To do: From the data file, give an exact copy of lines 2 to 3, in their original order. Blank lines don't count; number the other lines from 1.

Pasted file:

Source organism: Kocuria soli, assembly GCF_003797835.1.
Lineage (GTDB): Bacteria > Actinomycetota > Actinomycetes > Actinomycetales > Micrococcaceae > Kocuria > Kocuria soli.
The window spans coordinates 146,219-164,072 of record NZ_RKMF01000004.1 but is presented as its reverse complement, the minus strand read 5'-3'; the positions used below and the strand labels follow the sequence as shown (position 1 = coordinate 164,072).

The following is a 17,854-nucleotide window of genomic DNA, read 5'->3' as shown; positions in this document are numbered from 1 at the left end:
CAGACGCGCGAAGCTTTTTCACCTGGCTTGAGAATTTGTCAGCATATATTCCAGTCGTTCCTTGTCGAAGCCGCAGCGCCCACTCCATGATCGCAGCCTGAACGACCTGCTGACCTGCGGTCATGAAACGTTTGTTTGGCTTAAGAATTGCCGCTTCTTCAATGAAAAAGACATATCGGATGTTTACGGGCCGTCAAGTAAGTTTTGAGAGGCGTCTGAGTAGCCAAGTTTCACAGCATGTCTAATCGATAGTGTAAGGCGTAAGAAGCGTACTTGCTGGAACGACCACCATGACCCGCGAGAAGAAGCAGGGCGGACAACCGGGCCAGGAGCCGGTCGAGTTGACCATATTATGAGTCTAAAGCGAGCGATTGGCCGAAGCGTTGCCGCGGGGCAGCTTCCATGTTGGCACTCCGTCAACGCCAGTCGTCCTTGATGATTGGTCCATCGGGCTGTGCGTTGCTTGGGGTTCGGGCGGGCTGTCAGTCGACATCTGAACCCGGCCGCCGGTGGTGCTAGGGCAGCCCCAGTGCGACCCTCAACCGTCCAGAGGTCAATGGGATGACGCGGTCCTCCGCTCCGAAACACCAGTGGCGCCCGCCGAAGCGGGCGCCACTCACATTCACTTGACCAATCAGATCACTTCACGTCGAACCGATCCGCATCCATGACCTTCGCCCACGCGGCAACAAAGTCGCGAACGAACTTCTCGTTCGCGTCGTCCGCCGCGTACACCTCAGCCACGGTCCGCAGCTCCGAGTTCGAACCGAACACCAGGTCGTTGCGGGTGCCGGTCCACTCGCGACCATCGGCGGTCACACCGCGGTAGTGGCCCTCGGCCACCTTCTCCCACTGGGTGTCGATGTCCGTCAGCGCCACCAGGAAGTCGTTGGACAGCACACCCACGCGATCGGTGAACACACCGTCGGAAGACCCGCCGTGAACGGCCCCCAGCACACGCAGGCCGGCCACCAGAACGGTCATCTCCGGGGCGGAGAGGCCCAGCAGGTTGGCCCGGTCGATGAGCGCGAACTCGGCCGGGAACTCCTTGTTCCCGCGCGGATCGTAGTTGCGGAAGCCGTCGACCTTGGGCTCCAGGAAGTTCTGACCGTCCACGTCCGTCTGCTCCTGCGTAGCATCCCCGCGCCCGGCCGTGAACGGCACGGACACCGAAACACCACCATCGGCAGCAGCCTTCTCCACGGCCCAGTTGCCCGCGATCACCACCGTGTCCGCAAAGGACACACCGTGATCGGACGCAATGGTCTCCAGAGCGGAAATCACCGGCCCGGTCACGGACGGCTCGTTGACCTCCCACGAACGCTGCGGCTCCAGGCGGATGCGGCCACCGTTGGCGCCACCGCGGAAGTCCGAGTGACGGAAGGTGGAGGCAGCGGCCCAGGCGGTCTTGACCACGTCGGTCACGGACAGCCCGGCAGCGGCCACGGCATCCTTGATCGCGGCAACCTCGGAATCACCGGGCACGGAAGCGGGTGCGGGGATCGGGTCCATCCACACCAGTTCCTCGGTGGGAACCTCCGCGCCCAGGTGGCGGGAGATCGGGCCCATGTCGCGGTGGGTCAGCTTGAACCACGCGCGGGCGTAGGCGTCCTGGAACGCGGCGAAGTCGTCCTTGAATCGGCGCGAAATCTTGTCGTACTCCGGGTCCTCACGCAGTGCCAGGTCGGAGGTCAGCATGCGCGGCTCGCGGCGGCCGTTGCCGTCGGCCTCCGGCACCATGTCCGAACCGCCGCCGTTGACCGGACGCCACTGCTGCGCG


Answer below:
Lineage (GTDB): Bacteria > Actinomycetota > Actinomycetes > Actinomycetales > Micrococcaceae > Kocuria > Kocuria soli.
The window spans coordinates 146,219-164,072 of record NZ_RKMF01000004.1 but is presented as its reverse complement, the minus strand read 5'-3'; the positions used below and the strand labels follow the sequence as shown (position 1 = coordinate 164,072).